The Senate passed a controversial cybersecurity bill Tuesday night in response to calls for Congress to prevent cyber threats to the United States. This is a continuation of the debate between personal privacy and security, and a decisive victory for those who favor the latter.
In a 74-21 vote, the bill — dubbed the Cybersecurity Information Sharing Act, or CISA — would allow data sharing between corporations and the government on the grounds of security risks. Essentially, the data exchange would allow government access to cyber “signatures” of lower-level hackers that leave behind a digital trail of who they are and where they came from, according to The New York Times.
But while the bill may seem like an effective use of government interference to safeguard vulnerable servers, CISA compromises consumers’ privacy and is merely a formality that enables higher surveillance without substantial protection. In addition, it doesn’t accomplish much of anything for the government in the first place since it was written with now-outdated hacking technology in mind.
This bill, though it will tap into corporations rather than public phones, is a roundabout method of renewing Patriot Act surveillance methods that are unproductive and elusive on civilians. CISA is merely a paper shield to the American people, while the actual security measures the bill boasts are underdeveloped.
The House of Representatives passed two pieces of cybersecurity legislation earlier this year that addressed similar information-sharing initiatives through different methods. CISA came into the fray after one of the worst government cyber attacks in recent memory, in which 22 million government employees’ information was compromised. All three bills will be combined in an upcoming House-Senate conference, where it will receive some tinkering before it reaches the president’s desk.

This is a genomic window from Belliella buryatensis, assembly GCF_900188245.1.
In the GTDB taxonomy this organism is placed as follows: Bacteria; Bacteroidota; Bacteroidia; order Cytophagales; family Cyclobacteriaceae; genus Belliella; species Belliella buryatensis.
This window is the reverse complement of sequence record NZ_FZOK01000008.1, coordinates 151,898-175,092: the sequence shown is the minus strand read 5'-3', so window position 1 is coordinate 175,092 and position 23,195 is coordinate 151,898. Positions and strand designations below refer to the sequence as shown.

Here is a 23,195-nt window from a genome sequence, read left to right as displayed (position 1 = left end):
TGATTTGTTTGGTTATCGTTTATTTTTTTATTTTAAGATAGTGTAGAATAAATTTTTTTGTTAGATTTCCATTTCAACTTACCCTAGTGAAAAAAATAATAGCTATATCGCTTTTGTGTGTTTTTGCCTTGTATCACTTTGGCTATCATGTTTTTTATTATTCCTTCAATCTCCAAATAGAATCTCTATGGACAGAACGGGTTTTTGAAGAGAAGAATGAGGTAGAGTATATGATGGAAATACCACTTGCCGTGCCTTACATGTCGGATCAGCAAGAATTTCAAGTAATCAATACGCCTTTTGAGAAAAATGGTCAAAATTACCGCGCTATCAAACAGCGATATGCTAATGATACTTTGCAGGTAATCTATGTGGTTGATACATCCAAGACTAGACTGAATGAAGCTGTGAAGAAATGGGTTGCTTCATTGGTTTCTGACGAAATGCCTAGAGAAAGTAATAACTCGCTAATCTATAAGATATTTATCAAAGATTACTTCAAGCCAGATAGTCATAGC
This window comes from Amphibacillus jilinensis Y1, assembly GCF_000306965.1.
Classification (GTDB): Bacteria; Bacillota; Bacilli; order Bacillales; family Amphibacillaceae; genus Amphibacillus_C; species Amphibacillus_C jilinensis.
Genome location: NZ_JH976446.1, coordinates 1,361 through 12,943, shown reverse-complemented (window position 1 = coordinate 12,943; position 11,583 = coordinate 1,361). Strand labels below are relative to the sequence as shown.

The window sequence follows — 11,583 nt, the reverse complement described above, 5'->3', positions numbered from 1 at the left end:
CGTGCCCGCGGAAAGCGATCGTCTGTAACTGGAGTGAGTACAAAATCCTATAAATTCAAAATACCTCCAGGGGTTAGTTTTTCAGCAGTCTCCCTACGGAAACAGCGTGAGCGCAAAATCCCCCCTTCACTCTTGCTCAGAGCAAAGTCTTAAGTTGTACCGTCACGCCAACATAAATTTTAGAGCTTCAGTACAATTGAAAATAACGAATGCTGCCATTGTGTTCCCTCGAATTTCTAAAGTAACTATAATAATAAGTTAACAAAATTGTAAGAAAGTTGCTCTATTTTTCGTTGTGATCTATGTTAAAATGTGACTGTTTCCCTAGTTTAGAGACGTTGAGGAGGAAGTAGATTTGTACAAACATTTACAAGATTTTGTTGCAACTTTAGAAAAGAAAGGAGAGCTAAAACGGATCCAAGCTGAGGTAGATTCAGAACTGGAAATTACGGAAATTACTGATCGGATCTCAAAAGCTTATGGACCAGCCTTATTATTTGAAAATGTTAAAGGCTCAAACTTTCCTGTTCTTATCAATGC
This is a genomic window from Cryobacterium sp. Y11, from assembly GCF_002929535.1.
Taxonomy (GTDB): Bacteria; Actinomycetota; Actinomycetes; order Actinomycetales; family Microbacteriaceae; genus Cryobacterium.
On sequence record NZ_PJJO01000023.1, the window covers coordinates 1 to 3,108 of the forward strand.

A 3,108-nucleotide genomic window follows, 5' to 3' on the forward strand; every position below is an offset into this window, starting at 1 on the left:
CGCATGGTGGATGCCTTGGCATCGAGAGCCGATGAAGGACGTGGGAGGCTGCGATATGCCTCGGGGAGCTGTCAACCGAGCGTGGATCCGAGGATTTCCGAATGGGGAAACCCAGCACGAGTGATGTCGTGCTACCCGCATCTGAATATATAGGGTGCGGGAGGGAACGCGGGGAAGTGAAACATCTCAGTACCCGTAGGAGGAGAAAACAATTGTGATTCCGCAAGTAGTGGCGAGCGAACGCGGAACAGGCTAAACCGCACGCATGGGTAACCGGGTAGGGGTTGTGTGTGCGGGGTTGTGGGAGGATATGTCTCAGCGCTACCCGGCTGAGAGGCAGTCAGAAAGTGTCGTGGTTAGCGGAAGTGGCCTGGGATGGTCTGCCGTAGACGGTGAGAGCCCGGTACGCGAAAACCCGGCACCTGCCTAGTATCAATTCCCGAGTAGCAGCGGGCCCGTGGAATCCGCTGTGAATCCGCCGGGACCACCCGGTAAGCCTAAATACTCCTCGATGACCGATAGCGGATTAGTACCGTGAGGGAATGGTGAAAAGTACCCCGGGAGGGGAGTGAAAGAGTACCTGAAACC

This bill, more or less, has been in the works for a while. Over the past four years, Congress has been waffling back and forth between moving forward with comprehensive legislation over privacy versus protection debates. This was critical time Congress wasted if it hoped to put together an effective defense, while, in the meantime, hacking grew far more complex and sophisticated than the legislation in question could address.
But as the legislation began to move in the Senate, criticism from the private sector increased. Days before the vote, tech giants, including Facebook and Apple, came out against the bill, stating that CISA will unofficially become a front for government spying.
There’s no denying that the bill needs some serious work. Because CISA was tabled for so long, it is not up-to-date with modern hacking technology — even the bill’s co-sponsors noted that CISA would not have stopped the cyber attack on Sony Pictures Entertainment last year.
But despite the legislation’s potential to halt amateur hackers, CISA represents a larger problem.
Cybersecurity is developing faster than Washington acts, and efforts for larger surveillance without a comprehensive plan of how it will benefit leave unnecessary government interference without significant gain.
Meanwhile, a culture of surveillance is growing without significant reason. Because the Patriot Act expired with no results to show, mass surveillance should have been dubbed a security failure rather than renewed only months later.
Bills like CISA forward the facade of security under surveillance while, in practice, accomplish far less than promised in Washington.